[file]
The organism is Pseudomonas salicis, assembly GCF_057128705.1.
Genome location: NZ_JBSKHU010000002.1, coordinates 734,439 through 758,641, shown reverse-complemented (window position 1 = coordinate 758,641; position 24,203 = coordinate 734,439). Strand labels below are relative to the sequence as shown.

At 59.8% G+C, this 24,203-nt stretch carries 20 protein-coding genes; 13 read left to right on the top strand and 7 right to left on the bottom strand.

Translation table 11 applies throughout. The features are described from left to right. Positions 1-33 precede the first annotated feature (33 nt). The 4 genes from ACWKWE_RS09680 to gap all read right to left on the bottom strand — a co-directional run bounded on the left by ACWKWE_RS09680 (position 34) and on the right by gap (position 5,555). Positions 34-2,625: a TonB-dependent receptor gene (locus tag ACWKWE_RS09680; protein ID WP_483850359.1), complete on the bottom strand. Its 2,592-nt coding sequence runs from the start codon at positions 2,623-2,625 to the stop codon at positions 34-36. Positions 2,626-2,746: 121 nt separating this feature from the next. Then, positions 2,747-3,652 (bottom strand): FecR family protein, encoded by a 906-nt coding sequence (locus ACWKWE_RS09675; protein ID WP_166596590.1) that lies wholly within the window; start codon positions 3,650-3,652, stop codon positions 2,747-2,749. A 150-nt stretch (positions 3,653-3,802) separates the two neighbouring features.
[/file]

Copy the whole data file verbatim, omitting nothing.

The organism is Pseudomonas salicis, assembly GCF_057128705.1.
Genome location: NZ_JBSKHU010000002.1, coordinates 734,439 through 758,641, shown reverse-complemented (window position 1 = coordinate 758,641; position 24,203 = coordinate 734,439). Strand labels below are relative to the sequence as shown.

At 59.8% G+C, this 24,203-nt stretch carries 20 protein-coding genes; 13 read left to right on the top strand and 7 right to left on the bottom strand.

Translation table 11 applies throughout. The features are described from left to right. Positions 1-33 precede the first annotated feature (33 nt). The 4 genes from ACWKWE_RS09680 to gap all read right to left on the bottom strand — a co-directional run bounded on the left by ACWKWE_RS09680 (position 34) and on the right by gap (position 5,555). Positions 34-2,625: a TonB-dependent receptor gene (locus tag ACWKWE_RS09680; protein ID WP_483850359.1), complete on the bottom strand. Its 2,592-nt coding sequence runs from the start codon at positions 2,623-2,625 to the stop codon at positions 34-36. Positions 2,626-2,746: 121 nt separating this feature from the next. Then, positions 2,747-3,652 (bottom strand): FecR family protein, encoded by a 906-nt coding sequence (locus ACWKWE_RS09675; protein ID WP_166596590.1) that lies wholly within the window; start codon positions 3,650-3,652, stop codon positions 2,747-2,749. A 150-nt stretch (positions 3,653-3,802) separates the two neighbouring features.